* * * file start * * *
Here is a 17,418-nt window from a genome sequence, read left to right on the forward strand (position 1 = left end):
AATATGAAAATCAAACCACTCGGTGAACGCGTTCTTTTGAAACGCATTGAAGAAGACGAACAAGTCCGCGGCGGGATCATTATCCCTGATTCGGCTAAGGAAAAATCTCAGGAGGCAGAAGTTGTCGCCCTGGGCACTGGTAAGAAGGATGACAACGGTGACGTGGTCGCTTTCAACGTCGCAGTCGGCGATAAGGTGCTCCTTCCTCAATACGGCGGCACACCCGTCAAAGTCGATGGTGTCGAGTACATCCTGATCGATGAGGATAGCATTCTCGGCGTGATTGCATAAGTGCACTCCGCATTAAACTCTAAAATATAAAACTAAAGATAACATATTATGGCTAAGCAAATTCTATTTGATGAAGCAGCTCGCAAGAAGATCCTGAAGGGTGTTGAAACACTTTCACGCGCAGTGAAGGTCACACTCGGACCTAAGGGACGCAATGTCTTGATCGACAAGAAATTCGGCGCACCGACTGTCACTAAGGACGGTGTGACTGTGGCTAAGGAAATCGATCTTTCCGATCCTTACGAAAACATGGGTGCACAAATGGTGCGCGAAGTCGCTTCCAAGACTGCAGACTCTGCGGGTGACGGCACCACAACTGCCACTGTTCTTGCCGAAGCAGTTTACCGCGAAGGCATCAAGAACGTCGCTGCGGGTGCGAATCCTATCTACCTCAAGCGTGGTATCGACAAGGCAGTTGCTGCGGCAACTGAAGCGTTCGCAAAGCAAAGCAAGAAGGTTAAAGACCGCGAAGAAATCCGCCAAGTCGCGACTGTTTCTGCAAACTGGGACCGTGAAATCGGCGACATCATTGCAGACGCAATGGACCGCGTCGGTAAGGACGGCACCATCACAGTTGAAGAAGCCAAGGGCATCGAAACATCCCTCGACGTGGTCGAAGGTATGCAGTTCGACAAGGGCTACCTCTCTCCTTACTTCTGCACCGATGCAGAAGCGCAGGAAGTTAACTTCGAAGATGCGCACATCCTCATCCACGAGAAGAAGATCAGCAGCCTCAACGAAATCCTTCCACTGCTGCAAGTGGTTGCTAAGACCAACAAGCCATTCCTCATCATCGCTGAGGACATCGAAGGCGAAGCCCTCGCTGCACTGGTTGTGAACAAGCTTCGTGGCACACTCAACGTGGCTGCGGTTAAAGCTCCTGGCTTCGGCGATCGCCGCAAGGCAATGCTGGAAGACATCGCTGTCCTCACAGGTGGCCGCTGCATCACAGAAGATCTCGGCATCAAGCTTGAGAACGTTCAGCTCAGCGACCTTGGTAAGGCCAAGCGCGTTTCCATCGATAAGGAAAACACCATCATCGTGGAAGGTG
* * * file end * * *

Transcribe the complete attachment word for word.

Here is a 17,418-nt window from a genome sequence, read left to right on the forward strand (position 1 = left end):
AATATGAAAATCAAACCACTCGGTGAACGCGTTCTTTTGAAACGCATTGAAGAAGACGAACAAGTCCGCGGCGGGATCATTATCCCTGATTCGGCTAAGGAAAAATCTCAGGAGGCAGAAGTTGTCGCCCTGGGCACTGGTAAGAAGGATGACAACGGTGACGTGGTCGCTTTCAACGTCGCAGTCGGCGATAAGGTGCTCCTTCCTCAATACGGCGGCACACCCGTCAAAGTCGATGGTGTCGAGTACATCCTGATCGATGAGGATAGCATTCTCGGCGTGATTGCATAAGTGCACTCCGCATTAAACTCTAAAATATAAAACTAAAGATAACATATTATGGCTAAGCAAATTCTATTTGATGAAGCAGCTCGCAAGAAGATCCTGAAGGGTGTTGAAACACTTTCACGCGCAGTGAAGGTCACACTCGGACCTAAGGGACGCAATGTCTTGATCGACAAGAAATTCGGCGCACCGACTGTCACTAAGGACGGTGTGACTGTGGCTAAGGAAATCGATCTTTCCGATCCTTACGAAAACATGGGTGCACAAATGGTGCGCGAAGTCGCTTCCAAGACTGCAGACTCTGCGGGTGACGGCACCACAACTGCCACTGTTCTTGCCGAAGCAGTTTACCGCGAAGGCATCAAGAACGTCGCTGCGGGTGCGAATCCTATCTACCTCAAGCGTGGTATCGACAAGGCAGTTGCTGCGGCAACTGAAGCGTTCGCAAAGCAAAGCAAGAAGGTTAAAGACCGCGAAGAAATCCGCCAAGTCGCGACTGTTTCTGCAAACTGGGACCGTGAAATCGGCGACATCATTGCAGACGCAATGGACCGCGTCGGTAAGGACGGCACCATCACAGTTGAAGAAGCCAAGGGCATCGAAACATCCCTCGACGTGGTCGAAGGTATGCAGTTCGACAAGGGCTACCTCTCTCCTTACTTCTGCACCGATGCAGAAGCGCAGGAAGTTAACTTCGAAGATGCGCACATCCTCATCCACGAGAAGAAGATCAGCAGCCTCAACGAAATCCTTCCACTGCTGCAAGTGGTTGCTAAGACCAACAAGCCATTCCTCATCATCGCTGAGGACATCGAAGGCGAAGCCCTCGCTGCACTGGTTGTGAACAAGCTTCGTGGCACACTCAACGTGGCTGCGGTTAAAGCTCCTGGCTTCGGCGATCGCCGCAAGGCAATGCTGGAAGACATCGCTGTCCTCACAGGTGGCCGCTGCATCACAGAAGATCTCGGCATCAAGCTTGAGAACGTTCAGCTCAGCGACCTTGGTAAGGCCAAGCGCGTTTCCATCGATAAGGAAAACACCATCATCGTGGAAGGTG